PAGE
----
I'll get a separate thread going so as to not hijack this one and further and give my experience with the new stove, but to answer your question about the VC, in short I don't really know... my best guess is that the stove wasn't in the best possible condition, it was a 1977 model manufactured in 1984, so it had some age to it. The seems probably needed attention, but the bypass worked fine. The bimetalic thermostatic control worked as it was supposed to, but I think the real culprit would have been my house being just too small- so while I could burn it as much as I wanted, it would just get too hot. Temps in the downstairs would be in the upper 80s. We'd have the air exchange going, the fans going to move air around, it just wasn't comfortable. So, my problem with the stove is probably more about my use of it, because I couldn't really stuff it full and be comfortable.
Not much of a point of getting the stove roaring if I have to keep opening a window. Even on some of the coldest days around here in CT- 0 F isn't unheard of for a night or two, the stove would be too powerful. I would say to my wife that if she and I lived in the middle of nowhere Alaska I'd have full confidence that this stove would get the job done.
Sorry to the OP for going off on a tangent- I'll get some burns going with the new stove as the colder temps come and see how this Survival stove does for me.
 

junkyard_sal

Member
Jan 12, 2010
23
Baltimore, MD
With temps in the low 20s the Woodstock Survival has a chance to do some real work. I am amazed! I got to the house last night with the temp at 50 degrees and immediately lit the stove. It gained to 60 from midnight to 0600 (roughly 1700 sq feet) and with two more modest loads of about three splits each load the house is now 70 degrees and very comfortable.

With the sale, picking it up myself, and the VT rebate this stove plus the custom steel hearth pad, and the stove pipe up to the ceiling cost me $800 all-in! I don’t know how I could have done any better for the tightest UL laboratory stove on the market.
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junkyard_sal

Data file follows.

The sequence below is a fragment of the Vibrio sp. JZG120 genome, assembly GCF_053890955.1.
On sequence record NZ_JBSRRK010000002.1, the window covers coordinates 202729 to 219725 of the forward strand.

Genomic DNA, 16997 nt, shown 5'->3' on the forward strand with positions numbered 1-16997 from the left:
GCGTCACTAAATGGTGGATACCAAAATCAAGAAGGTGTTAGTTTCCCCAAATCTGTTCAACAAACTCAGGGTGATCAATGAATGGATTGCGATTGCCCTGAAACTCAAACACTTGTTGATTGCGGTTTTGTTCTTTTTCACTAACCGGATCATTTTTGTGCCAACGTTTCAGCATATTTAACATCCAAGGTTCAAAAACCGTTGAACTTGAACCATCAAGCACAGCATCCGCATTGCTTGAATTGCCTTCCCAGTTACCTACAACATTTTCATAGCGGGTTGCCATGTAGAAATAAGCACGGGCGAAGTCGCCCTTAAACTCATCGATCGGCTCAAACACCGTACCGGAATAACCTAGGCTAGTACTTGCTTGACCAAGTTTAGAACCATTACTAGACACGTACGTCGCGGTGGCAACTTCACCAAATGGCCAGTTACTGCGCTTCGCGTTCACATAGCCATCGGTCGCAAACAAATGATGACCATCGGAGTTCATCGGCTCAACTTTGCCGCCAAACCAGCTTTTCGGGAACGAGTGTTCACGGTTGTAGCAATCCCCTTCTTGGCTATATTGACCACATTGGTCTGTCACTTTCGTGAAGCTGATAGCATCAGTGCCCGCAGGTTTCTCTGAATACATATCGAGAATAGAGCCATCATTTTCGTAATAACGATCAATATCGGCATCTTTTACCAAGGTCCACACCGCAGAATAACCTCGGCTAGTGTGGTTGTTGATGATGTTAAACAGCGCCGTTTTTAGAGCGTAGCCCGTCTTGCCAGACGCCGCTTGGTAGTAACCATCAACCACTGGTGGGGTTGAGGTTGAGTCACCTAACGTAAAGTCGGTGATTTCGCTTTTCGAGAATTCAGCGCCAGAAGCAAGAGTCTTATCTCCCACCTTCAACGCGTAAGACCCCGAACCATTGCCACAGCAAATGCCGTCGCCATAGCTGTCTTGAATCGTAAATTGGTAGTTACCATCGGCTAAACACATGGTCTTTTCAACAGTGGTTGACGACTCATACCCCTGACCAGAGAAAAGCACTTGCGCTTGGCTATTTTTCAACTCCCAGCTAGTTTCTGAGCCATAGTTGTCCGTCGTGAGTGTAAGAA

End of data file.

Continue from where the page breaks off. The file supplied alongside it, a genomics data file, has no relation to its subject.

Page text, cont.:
Member
Jan 12, 2010
23
Baltimore, MD
I do plan to shield the walls near the stove because the outer wall does get pretty warm and the paint hasn’t blistered but I could imagine it blistering. I run a fan on that wall to both circulate the heat and keep the wall cool.
 

begreen

Mooderator
Staff member
Nov 18, 2005
80,797
South Puget Sound, WA
Good to hear that it is working well. I think the stove is supposed to come with the side and rear heat shield kit. Does the stove have the heat shield kit installed on it?
 

moresnow

Minister of Fire
Jan 13, 2015
1,044
Iowa
Impressive. If it all pans out over the long run your ROI will be hard to beat! Keep up with the updates when possible.
 

junkyard_sal

Member
Jan 12, 2010
23
Baltimore, MD
Good to hear that it is working well. I think the stove is supposed to come with the side and rear heat shield kit. Does the stove have the heat shield kit installed on it?

Yes it does but the tight space means it is at the UL minimum for the stove and I would prefer to err on the side of caution.
 

begreen

Mooderator
Staff member
Nov 18, 2005
80,797
South Puget Sound, WA
Yes it does but the tight space means it is at the UL minimum for the stove and I would prefer to err on the side of caution.
No harm there. To truly protect the wall the shield will need to be on spacers and open at top and bottom. 4" thick brick will also offer some protection. Or, the stove could be rotated 45º into the room. Then the distance from the stove to the wall increases quickly.
 

junkyard_sal

Member
Jan 12, 2010
23
Baltimore, MD
The plan is to have wood stove design a metal wall shield spaced off “ from the wall with an opening at the bottom so air works through convection to pass between the wall and the shield. The metal shop at Woodstock can even put a pattern in the metal to match the shielding on the stove
 

begreen

Mooderator
Staff member
Nov 18, 2005
80,797
South Puget Sound, WA
Great. Keep us posted on your experiences with the stove over the winter.